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State Responsibility for International Terrorism$
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Kimberley N. Trapp

Print publication date: 2011

Print ISBN-13: 9780199592999

Published to Oxford Scholarship Online: September 2011

DOI: 10.1093/acprof:oso/9780199592999.001.0001

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The prohibition of state terrorism and questions of attribution

The prohibition of state terrorism and questions of attribution

Chapter:
(p.24) 2 The prohibition of state terrorism and questions of attribution
Source:
State Responsibility for International Terrorism
Author(s):

Kimberley N. Trapp

Publisher:
Oxford University Press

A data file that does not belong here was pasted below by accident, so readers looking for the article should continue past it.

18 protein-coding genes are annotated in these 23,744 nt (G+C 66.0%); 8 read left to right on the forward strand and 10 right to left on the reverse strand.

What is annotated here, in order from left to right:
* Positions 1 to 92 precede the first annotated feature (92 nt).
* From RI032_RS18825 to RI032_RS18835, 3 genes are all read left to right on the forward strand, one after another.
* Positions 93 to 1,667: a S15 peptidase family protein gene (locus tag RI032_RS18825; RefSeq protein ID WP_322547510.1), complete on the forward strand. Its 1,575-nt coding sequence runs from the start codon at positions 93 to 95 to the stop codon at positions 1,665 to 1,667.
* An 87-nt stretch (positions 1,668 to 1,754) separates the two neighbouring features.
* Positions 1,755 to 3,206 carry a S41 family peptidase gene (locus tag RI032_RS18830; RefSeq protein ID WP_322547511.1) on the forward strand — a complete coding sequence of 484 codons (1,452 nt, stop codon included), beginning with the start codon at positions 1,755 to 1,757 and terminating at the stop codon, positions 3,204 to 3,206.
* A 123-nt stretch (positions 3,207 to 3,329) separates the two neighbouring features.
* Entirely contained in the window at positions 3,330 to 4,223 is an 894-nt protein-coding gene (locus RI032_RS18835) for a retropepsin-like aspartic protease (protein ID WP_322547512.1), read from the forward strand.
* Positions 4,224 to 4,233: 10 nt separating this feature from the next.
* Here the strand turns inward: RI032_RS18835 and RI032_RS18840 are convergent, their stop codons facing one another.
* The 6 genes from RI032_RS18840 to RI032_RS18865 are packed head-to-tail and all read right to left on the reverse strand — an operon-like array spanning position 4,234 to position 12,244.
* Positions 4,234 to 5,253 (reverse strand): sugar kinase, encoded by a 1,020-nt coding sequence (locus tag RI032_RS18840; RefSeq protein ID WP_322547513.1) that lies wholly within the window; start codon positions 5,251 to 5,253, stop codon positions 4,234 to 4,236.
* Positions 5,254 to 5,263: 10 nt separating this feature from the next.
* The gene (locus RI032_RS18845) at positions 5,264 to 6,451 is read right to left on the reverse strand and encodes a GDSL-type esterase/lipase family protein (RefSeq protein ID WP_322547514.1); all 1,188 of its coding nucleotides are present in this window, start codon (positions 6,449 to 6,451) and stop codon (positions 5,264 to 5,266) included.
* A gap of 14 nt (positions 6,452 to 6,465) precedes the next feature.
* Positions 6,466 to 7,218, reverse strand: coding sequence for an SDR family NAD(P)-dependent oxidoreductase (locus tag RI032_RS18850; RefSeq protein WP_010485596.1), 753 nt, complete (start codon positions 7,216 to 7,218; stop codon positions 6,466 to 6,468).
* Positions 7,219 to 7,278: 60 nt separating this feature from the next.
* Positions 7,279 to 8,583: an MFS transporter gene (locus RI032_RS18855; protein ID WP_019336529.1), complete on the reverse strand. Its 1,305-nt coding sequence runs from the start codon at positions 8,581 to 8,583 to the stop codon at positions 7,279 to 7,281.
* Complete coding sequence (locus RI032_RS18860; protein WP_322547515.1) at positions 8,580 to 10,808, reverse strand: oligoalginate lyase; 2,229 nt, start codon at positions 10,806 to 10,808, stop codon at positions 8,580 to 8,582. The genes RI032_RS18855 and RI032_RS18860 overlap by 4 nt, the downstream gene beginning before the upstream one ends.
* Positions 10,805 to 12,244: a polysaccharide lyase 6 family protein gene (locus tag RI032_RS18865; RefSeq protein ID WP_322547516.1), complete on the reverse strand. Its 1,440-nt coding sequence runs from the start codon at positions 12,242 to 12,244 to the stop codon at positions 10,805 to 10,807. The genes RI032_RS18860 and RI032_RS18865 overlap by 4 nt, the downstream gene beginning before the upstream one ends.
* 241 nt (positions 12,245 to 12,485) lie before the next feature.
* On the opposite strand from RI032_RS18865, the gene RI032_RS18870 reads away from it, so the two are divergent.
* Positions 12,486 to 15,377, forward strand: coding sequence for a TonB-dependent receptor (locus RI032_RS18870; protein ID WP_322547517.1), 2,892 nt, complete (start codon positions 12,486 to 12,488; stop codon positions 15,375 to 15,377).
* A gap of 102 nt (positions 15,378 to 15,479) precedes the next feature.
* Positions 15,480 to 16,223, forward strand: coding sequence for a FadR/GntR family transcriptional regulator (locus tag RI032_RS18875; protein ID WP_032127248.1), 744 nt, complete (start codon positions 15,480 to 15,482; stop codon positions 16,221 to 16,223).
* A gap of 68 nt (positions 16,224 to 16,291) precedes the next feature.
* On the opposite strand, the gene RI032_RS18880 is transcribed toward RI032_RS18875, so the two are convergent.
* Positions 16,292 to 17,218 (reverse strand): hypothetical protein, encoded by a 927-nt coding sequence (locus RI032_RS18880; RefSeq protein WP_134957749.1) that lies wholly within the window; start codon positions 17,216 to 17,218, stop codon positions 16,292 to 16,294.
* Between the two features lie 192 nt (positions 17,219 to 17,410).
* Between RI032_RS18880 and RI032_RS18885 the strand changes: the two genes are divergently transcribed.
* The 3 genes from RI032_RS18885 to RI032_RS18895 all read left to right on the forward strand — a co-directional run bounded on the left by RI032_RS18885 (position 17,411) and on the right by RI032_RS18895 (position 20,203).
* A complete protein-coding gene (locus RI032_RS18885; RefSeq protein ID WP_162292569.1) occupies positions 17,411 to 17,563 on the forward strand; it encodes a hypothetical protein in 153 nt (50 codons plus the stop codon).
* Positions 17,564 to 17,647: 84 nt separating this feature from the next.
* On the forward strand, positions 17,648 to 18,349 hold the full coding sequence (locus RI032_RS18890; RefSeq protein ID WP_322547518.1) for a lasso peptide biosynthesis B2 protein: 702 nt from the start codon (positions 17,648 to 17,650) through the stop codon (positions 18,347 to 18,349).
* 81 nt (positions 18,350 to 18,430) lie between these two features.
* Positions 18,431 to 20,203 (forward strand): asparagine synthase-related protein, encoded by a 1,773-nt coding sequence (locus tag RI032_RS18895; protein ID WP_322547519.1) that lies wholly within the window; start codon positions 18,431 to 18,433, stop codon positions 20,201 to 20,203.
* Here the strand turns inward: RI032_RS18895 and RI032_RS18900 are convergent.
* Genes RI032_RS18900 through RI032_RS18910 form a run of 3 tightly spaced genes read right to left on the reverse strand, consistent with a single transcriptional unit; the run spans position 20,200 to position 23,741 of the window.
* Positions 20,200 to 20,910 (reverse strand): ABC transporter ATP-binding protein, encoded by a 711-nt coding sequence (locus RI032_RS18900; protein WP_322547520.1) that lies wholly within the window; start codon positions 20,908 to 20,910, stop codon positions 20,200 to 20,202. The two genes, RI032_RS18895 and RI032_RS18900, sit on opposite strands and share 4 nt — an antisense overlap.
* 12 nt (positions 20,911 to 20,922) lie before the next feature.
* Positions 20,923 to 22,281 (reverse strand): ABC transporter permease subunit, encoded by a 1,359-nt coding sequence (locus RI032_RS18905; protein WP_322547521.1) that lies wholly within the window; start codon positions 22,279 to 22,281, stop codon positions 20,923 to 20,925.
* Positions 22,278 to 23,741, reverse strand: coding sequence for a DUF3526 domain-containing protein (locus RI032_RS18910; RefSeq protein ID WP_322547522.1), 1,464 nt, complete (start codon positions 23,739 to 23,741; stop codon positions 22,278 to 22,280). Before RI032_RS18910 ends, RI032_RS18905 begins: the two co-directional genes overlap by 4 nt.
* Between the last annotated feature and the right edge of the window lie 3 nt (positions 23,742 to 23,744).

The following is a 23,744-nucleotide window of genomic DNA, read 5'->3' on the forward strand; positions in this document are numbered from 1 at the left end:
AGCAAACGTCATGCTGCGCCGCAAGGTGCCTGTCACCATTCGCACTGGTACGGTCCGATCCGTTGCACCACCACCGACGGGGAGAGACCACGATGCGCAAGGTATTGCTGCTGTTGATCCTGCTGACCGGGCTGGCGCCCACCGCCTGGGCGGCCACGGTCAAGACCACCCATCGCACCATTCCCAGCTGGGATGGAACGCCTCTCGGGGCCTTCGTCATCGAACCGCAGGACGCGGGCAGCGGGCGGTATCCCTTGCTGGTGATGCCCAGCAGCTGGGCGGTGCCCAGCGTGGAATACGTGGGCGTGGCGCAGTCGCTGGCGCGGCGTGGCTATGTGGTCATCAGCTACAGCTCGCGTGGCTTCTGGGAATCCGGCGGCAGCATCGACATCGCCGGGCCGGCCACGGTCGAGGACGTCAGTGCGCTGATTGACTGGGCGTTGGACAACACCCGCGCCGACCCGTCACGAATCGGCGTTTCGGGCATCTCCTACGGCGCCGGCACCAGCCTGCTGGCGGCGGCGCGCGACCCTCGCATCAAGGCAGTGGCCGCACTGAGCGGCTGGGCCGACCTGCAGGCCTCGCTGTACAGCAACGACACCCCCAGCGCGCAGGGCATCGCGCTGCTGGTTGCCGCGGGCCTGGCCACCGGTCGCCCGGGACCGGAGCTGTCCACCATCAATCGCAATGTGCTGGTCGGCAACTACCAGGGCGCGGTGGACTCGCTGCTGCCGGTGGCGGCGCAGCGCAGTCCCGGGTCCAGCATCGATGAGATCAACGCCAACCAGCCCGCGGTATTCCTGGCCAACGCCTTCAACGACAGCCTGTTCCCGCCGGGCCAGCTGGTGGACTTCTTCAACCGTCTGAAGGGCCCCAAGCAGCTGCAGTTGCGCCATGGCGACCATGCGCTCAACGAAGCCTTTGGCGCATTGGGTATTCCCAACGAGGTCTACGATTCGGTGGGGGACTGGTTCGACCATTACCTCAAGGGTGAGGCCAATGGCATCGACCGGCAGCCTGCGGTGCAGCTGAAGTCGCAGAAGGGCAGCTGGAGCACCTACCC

DOI:10.1093/acprof:oso/9780199592999.003.0002

Chapter 2 explores the obligations to refrain from engaging in or supporting acts of international terrorism as specific instantiations of the general international law prohibitions of aggression and the use of force, and the principle of non-intervention. It further examines the secondary rules of attribution as they apply in the terrorism context (informing the analysis of which prohibition is breached), and critically engages with arguments that the rules of attribution are inadequate to meet the threat of terrorism. In particular, Chapter 2 argues that the ‘effective control’ standard for attribution adopted by the ICJ in Nicaragua was driven by the facts of the case and is ill-suited to determine State involvement in international terrorism. Chapter 2 advocates instead a context-sensitive application of Article 8 of the ILC Articles on State Responsibility and further argues that the ICJ’s jurisprudence and relevant State practice do not support complicity as an emerging basis of attribution for acts of terrorism.

Keywords:   State terrorism, aggression, use of force, non-intervention, attribution, Nicaragua Case, Tadic, effective control, overall control, complicity

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